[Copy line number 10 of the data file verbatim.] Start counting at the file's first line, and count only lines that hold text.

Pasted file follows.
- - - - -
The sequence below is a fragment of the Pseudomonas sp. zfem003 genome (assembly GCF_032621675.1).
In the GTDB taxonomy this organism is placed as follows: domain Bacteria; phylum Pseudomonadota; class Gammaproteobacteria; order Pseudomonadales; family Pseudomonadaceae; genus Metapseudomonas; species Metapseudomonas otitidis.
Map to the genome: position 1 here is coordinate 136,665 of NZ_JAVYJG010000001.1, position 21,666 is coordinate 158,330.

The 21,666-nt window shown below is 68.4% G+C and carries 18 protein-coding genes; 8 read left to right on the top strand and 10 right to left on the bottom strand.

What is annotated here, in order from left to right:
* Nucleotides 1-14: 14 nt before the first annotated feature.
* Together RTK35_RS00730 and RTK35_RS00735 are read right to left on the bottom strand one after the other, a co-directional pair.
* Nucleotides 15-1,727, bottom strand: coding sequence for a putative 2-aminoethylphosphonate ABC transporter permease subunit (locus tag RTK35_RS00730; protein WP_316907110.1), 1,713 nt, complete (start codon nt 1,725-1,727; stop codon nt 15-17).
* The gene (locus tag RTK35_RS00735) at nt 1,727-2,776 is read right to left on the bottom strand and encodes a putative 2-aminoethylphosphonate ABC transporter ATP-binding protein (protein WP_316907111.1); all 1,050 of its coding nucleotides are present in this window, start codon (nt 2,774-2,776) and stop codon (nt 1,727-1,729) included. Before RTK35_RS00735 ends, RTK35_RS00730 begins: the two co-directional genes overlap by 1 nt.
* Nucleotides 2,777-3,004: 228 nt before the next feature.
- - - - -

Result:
* Nucleotides 2,777-3,004: 228 nt before the next feature.